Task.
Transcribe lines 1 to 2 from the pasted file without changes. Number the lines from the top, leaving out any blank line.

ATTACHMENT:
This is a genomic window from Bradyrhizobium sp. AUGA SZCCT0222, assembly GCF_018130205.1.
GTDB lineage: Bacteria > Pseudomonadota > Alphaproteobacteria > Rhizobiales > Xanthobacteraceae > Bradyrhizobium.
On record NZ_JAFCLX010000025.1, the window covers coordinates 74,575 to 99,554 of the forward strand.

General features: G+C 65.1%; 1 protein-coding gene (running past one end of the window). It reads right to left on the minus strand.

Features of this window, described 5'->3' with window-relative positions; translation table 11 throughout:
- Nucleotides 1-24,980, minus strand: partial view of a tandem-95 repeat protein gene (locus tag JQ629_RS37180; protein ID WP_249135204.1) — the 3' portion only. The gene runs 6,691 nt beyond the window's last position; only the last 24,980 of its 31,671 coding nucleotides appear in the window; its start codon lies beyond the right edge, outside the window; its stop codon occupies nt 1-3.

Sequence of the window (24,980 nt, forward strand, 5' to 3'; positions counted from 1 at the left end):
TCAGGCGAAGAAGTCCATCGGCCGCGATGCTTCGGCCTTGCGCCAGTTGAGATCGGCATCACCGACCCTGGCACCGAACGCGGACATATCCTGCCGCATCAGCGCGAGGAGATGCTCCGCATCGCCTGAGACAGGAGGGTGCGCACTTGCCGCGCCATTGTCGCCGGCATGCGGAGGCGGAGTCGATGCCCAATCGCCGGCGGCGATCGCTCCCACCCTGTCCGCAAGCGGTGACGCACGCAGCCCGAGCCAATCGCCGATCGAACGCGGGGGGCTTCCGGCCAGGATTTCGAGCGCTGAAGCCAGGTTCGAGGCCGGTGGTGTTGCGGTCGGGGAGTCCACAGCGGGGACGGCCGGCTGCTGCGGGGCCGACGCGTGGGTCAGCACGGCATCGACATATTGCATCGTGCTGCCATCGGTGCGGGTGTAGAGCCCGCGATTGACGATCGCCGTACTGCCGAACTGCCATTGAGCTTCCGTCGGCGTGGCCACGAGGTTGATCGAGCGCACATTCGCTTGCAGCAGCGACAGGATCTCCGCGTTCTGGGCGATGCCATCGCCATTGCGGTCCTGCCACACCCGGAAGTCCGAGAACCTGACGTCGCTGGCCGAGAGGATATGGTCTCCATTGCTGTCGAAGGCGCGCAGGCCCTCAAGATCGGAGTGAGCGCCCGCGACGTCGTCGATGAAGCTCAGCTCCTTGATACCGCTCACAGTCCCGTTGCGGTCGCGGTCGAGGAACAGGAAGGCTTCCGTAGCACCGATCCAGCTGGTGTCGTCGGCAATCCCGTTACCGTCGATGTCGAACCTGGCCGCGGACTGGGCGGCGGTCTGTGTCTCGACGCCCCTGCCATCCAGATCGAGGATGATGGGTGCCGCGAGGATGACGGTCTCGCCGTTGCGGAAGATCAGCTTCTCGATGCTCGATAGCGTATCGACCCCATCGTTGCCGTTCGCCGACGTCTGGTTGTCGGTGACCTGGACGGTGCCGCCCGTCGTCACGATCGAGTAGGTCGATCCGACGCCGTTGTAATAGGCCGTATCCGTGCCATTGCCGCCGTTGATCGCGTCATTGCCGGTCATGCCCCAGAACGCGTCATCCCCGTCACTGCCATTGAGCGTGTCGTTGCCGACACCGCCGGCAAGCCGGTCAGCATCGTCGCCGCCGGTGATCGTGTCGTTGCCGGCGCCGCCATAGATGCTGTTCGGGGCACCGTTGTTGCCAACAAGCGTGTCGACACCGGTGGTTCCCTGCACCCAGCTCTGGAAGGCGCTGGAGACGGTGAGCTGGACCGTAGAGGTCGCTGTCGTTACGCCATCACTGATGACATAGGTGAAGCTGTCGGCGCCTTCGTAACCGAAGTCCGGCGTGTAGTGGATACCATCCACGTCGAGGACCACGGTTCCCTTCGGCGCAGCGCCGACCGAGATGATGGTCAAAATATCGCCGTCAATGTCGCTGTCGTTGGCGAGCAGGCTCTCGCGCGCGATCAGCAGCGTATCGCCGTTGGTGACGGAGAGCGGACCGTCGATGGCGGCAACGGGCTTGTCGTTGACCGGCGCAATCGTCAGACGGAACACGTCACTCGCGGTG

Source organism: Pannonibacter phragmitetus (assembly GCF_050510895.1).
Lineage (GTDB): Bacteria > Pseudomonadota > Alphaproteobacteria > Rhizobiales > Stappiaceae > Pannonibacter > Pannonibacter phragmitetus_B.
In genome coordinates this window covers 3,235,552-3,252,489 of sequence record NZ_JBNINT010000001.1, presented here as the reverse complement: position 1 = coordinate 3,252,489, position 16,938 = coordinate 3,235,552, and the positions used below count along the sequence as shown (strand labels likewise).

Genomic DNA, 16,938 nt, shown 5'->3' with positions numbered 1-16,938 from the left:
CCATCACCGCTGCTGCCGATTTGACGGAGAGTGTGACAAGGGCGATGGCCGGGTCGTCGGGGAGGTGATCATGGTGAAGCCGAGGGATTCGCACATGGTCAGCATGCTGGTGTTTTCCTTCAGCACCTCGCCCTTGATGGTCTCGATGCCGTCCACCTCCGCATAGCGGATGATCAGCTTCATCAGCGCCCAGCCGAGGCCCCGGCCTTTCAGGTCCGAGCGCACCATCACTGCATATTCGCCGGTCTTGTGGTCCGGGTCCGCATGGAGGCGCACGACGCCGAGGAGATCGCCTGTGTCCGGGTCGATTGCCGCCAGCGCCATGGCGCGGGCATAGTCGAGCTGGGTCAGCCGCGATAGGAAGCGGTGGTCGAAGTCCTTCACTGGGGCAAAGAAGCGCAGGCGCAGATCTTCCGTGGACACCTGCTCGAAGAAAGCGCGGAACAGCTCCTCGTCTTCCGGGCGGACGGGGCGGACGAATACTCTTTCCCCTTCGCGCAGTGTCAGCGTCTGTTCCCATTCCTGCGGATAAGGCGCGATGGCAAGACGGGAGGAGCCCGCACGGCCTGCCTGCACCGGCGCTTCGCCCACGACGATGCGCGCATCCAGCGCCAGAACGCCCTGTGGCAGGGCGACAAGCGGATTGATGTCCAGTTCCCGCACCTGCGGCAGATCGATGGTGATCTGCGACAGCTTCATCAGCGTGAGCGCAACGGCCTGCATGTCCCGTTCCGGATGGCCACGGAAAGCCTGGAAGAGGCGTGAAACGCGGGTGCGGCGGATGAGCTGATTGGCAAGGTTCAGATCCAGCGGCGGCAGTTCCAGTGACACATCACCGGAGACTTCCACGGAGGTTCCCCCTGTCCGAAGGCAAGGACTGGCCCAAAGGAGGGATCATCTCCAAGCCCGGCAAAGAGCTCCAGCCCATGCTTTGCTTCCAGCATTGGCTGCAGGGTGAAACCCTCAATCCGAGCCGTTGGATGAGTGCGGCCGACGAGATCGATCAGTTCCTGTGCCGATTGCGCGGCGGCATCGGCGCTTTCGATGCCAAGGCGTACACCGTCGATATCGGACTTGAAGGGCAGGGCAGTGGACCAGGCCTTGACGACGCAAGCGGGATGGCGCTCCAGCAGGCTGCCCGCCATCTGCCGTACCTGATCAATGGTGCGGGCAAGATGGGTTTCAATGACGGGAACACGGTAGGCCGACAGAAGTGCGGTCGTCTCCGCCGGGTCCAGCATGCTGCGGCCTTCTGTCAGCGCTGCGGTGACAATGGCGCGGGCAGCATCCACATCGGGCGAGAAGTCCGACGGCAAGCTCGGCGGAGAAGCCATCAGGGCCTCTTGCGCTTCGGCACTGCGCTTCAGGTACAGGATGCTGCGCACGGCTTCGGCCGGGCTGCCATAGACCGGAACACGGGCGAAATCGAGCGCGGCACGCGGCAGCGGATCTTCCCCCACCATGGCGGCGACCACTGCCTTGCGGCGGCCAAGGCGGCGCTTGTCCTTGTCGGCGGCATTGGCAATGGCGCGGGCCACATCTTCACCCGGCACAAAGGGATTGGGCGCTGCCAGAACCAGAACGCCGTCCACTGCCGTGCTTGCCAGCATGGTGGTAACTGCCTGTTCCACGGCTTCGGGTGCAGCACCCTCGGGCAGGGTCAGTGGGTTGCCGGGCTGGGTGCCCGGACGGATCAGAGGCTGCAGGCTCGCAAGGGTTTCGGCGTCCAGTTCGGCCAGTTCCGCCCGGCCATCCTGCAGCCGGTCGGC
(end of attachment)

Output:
This is a genomic window from Bradyrhizobium sp. AUGA SZCCT0222, assembly GCF_018130205.1.
GTDB lineage: Bacteria > Pseudomonadota > Alphaproteobacteria > Rhizobiales > Xanthobacteraceae > Bradyrhizobium.